Mnuchin G-20 Debut Clouded as U.S. Unspools World FX Truce

  • Trump has accused trade-surplus nations of unfair FX moves
  • Treasury, IMF currently don’t designate China a manipulator

How Steven Mnuchin Got the Treasury Job

With President Donald Trump’s Treasury secretary finally in place, finance chiefs around the world have a direct link into an administration not shy about criticizing foreign currency policies.

Group of 20 finance ministers were left in limbo during Trump’s first weeks in power without a counterpart to explain the inward-looking trade policies that the president and his advisers were calling for. Some of those remarks moved markets, with the administration singling out top trading partners China, Japan, Mexico and Germany for running large trade surpluses.

With the arrival of Steven Mnuchin as Treasury chief after Senate approval on Monday, the informal grace period for currency chatter during the start of an administration will start winding down. Habitual talking up and down of currencies could violate a pact to “refrain from competitive devaluations,” which was reaffirmed in the September G-20 communique, or stoke currency wars.

Almost above all, markets and policy makers around the world are waiting for the first move from the Trump administration regarding trade with China -- on which it has vowed to take a tougher stance. Trump as a candidate said he would label China a currency manipulator immediately, although he has walked back. Mnuchin has said he would apply the designation if it’s warranted.

Quicktake: Trumponomics is jawboning by another name

“Exactly how a trade fight with China is likely to start is difficult to determine, but we expect at a minimum that the Treasury department will declare China a currency manipulator” in its next semi-annual exchange-rate policy report due in April, said Stephen Myrow, managing partner at research firm Beacon Policy Advisors LLC in Washington.

While the Obama administration in the October report declined to label China a currency manipulator based on three criteria established by the Treasury, those goalposts can be modified. The International Monetary Fund no longer considers the yuan to be undervalued.

Trump’s administration is considering a new tactic to discourage China from undervaluing its currency that falls short of a direct confrontation, the Wall Street Journal reported, citing people with knowledge of the policy. Under the plan, the Commerce secretary would designate the practice of currency manipulation as an unfair subsidy when employed by any country, instead of singling out China, the newspaper reported.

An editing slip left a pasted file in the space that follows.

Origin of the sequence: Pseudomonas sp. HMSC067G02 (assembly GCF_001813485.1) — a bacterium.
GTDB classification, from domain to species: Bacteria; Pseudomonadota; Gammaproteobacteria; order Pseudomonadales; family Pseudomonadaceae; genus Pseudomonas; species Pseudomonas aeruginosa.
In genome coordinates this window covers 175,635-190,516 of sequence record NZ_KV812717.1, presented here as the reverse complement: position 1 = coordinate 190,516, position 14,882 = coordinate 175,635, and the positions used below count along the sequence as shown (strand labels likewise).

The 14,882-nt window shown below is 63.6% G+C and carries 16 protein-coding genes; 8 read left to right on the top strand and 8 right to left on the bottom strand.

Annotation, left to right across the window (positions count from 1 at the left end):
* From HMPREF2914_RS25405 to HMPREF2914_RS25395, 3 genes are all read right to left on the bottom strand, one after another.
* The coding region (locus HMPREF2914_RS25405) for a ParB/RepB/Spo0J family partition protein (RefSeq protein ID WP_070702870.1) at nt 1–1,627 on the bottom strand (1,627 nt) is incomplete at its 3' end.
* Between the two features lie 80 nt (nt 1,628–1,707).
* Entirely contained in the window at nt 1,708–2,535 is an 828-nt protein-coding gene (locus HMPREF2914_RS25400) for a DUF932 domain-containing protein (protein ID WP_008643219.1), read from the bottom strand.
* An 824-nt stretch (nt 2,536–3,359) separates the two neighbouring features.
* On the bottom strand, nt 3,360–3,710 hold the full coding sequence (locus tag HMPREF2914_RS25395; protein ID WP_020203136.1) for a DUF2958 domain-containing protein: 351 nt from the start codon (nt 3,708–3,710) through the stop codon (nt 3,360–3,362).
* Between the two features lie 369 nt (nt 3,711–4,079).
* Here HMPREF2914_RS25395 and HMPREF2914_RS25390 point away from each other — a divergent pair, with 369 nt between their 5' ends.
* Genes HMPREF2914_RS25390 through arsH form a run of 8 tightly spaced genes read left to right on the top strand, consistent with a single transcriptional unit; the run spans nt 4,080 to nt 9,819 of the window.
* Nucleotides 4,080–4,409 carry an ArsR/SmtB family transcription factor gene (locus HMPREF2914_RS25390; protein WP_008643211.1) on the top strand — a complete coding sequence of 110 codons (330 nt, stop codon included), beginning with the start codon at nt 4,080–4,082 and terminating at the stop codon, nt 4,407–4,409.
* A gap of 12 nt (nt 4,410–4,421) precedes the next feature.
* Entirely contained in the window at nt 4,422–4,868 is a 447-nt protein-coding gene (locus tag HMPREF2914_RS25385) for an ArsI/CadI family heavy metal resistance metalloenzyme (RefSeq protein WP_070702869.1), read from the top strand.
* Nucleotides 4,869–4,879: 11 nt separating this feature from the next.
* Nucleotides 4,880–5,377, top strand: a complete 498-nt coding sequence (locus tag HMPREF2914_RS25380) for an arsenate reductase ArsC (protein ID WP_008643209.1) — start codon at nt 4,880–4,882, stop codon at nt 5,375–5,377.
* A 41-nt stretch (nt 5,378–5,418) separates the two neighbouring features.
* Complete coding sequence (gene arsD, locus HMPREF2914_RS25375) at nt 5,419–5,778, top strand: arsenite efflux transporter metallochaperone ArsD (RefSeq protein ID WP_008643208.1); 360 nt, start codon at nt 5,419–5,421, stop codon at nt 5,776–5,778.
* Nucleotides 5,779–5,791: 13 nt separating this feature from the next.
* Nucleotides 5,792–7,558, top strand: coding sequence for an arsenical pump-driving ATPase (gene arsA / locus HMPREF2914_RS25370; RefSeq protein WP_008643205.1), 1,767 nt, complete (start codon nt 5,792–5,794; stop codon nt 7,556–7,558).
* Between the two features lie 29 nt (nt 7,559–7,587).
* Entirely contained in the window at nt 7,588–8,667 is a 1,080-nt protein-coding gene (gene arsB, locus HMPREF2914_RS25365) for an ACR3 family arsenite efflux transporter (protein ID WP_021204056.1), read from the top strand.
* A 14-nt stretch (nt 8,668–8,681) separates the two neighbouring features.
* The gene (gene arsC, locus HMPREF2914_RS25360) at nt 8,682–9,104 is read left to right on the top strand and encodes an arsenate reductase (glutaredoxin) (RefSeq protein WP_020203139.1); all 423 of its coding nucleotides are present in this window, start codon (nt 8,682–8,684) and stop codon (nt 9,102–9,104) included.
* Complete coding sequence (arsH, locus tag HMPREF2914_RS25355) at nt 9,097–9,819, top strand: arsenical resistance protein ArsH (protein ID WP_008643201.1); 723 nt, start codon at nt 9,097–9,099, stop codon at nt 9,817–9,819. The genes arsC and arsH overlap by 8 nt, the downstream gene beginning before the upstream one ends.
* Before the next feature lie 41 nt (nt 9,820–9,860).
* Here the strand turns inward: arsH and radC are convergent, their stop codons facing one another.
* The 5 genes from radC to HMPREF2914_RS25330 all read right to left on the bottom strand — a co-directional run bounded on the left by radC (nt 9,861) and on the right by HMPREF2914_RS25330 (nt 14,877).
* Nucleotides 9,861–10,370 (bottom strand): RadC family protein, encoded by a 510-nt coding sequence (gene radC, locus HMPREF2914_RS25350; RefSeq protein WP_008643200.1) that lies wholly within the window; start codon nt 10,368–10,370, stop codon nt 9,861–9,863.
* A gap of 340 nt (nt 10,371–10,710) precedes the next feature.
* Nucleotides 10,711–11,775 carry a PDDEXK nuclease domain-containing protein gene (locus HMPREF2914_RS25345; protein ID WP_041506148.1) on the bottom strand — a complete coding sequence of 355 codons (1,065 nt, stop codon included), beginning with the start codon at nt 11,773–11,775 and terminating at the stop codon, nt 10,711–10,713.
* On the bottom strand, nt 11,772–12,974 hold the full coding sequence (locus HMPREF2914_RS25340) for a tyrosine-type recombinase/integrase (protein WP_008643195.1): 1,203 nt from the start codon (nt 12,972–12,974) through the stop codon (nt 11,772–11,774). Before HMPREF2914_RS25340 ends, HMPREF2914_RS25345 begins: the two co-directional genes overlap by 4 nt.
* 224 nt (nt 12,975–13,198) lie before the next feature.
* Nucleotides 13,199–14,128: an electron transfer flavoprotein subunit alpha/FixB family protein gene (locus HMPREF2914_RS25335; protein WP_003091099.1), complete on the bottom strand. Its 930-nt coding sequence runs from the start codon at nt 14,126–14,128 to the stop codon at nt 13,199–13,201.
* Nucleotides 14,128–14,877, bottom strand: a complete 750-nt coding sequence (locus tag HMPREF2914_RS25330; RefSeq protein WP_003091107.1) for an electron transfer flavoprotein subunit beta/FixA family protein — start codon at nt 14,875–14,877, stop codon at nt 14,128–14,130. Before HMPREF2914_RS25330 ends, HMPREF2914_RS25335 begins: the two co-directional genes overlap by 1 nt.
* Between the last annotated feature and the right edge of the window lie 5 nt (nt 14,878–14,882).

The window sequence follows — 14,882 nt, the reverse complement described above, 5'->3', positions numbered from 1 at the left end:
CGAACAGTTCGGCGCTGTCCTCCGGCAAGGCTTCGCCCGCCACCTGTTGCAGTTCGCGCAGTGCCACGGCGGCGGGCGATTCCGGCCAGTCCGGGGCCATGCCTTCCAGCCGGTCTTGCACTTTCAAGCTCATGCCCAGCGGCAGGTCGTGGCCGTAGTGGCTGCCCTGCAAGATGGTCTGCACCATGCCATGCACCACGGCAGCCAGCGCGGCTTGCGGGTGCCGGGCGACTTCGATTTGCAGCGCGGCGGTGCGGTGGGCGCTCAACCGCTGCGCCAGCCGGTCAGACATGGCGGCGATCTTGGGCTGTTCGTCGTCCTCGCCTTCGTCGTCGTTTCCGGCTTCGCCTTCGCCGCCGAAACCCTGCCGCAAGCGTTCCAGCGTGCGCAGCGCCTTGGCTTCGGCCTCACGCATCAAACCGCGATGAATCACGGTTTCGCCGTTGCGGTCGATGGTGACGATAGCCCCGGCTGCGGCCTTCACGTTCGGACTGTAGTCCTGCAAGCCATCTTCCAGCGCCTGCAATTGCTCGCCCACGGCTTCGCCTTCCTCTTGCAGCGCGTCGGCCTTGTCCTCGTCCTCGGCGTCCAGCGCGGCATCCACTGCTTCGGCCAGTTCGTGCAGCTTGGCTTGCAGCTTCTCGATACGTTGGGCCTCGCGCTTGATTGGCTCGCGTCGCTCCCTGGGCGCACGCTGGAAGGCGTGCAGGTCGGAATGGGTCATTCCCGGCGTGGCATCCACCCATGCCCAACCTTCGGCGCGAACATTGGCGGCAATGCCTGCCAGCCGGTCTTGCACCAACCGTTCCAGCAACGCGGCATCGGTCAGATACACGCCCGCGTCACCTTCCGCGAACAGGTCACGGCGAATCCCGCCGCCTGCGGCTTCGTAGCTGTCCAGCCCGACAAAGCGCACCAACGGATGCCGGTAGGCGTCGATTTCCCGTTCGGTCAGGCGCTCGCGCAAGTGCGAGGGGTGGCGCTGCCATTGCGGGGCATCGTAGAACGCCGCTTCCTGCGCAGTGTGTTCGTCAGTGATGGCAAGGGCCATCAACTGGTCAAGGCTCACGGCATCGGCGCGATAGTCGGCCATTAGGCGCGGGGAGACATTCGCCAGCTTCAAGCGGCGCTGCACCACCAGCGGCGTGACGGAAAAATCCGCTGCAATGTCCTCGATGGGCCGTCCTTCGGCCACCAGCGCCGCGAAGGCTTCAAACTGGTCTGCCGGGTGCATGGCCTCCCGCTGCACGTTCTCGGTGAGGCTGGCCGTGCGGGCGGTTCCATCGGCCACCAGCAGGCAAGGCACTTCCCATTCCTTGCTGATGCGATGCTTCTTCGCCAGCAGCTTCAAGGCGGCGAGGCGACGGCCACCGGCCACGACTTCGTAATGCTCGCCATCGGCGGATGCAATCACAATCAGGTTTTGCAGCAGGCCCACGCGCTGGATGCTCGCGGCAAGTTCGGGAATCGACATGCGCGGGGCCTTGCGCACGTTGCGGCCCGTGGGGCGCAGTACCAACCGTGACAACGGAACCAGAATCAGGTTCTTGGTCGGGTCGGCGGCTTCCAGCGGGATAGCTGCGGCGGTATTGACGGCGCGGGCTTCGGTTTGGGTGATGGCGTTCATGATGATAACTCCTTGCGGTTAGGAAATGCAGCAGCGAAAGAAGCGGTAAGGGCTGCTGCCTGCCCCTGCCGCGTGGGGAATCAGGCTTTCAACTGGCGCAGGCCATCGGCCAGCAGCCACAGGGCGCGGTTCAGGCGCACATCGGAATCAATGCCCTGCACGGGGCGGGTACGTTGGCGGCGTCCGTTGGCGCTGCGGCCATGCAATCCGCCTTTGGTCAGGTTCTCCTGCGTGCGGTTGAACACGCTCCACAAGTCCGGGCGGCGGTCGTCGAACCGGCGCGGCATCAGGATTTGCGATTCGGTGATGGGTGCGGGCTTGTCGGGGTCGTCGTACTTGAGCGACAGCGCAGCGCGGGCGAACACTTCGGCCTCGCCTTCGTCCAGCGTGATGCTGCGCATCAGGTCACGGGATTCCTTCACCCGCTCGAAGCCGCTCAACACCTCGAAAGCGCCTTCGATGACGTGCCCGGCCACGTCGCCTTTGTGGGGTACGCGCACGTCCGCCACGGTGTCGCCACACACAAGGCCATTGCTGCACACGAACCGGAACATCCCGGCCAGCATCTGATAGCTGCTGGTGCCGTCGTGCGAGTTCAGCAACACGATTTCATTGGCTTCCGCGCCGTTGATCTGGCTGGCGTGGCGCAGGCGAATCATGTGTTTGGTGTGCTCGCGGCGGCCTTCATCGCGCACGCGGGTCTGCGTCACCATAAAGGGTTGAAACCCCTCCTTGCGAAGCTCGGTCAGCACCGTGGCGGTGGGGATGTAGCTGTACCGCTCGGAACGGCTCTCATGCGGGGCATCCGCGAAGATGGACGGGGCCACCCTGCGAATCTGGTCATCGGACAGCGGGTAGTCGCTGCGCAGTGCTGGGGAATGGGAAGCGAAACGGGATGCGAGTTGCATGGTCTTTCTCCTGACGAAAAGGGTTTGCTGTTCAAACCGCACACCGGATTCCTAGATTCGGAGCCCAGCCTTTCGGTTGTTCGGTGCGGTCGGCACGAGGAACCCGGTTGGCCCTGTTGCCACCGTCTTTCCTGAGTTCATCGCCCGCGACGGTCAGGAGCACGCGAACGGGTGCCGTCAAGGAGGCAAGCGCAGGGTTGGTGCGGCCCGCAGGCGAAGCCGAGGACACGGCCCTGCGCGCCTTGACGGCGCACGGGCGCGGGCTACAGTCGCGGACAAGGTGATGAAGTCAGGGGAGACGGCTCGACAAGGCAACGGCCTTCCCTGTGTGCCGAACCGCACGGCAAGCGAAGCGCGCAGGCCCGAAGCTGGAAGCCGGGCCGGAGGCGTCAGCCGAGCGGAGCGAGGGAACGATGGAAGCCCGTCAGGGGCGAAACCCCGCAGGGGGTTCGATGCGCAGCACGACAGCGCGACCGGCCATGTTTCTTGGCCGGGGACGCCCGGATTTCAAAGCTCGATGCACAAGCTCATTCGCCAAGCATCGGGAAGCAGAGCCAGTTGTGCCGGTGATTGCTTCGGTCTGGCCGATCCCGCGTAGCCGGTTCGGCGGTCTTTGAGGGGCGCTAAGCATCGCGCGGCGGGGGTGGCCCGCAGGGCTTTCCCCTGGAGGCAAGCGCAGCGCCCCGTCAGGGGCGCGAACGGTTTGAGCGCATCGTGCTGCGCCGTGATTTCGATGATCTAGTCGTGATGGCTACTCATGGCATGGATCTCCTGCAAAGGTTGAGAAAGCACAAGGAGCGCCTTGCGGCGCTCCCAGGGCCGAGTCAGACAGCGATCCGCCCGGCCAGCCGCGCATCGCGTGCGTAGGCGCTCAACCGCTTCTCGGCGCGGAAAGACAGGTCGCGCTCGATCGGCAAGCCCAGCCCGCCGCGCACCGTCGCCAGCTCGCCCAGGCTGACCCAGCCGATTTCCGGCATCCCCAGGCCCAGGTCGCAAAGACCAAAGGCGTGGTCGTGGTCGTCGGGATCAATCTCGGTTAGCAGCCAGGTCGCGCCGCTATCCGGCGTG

Read more: How Trump’s yuan manipulator tag would work

Mnuchin finally taking the helm at Treasury may not offer the kind of clarity markets are looking for given the diverse set of advisers that Trump is leaning on, according to Mark Williams, chief Asia economist at Capital Economics in London.

It’s unclear “whether there is any unified policy” for currency or trade in the administration, he said. “You’d usually expect the Treasury to take the lead, but there are people like Peter Navarro sounding off from the sidelines who Trump may decide to follow instead,” he said, referring to the National Trade Council director.

Policy Clues

Already Trump and his team have dropped some hints about their views on currency policies.

  • Navarro said Germany’s excessive surplus is a sign of a “grossly undervalued” euro, strengthening the currency
  • Commerce Secretary nominee Wilbur Ross sent the peso and the Canadian dollar down after saying that renegotiating trade deals with the respective nations would be a priority
  • Trump and Mnuchin have both talked down the dollar, with the latter causing a sell-off after saying an “excessively strong” dollar could hurt the U.S. economy
  • Trump said China and Japan “play the money market, they play the devaluation market and we sit there like a bunch of dummies.” His meeting with Japanese Prime Minister Shinzo Abe last week appeared to reveal a burgeoning friendship, with the two leaving their deputies to talk about tougher topics such as trade and cooperation

Currency moves on such remarks should not be seen as flukes. Ross has said that declines in the peso and the Canadian loonie were “not an accident” and have helped do some of the “work already that we need to do in order to get better trade deals.”

Wider Support

Mnuchin’s success will rely on how deftly he can navigate Congress -- where he will find bipartisan support to go tough on China -- and how he collaborates with Trump’s other economic advisers keen to make their mark in policy making, like Ross and National Economic Council Director Gary Cohn. Mnuchin will also probably get help from David Malpass, who has served in two Republican administrations and is said to be Trump’s choice for Treasury’s undersecretary for international affairs.

Outside the U.S., Mnuchin will face his first test on global cooperation when he attends the G-20 meeting of finance ministers and central bank governors March 17-18 in Baden-Baden, Germany, which currently chairs the grouping.

“Countries with large bilateral surpluses will indeed face exchange rates where valuations and changes are increasingly politicized,” Alan Ruskin, head of currency research at Deutsche Bank Securities Inc., said, referring to China, Japan, Germany and Mexico.

Mnuchin, in his first public remarks as secretary, said Tuesday during a White House press briefing that sanctions imposed against Venezuelan Vice President Tareck El Aissami on Monday for drug trafficking show that “America stands with” the people of Venezuela. Mnuchin also said, in response to a question about his view of Fed Chair Janet Yellen, that he looks forward to the tradition of regular talks between Treasury and the Fed, and that existing Russian sanctions remain in place.

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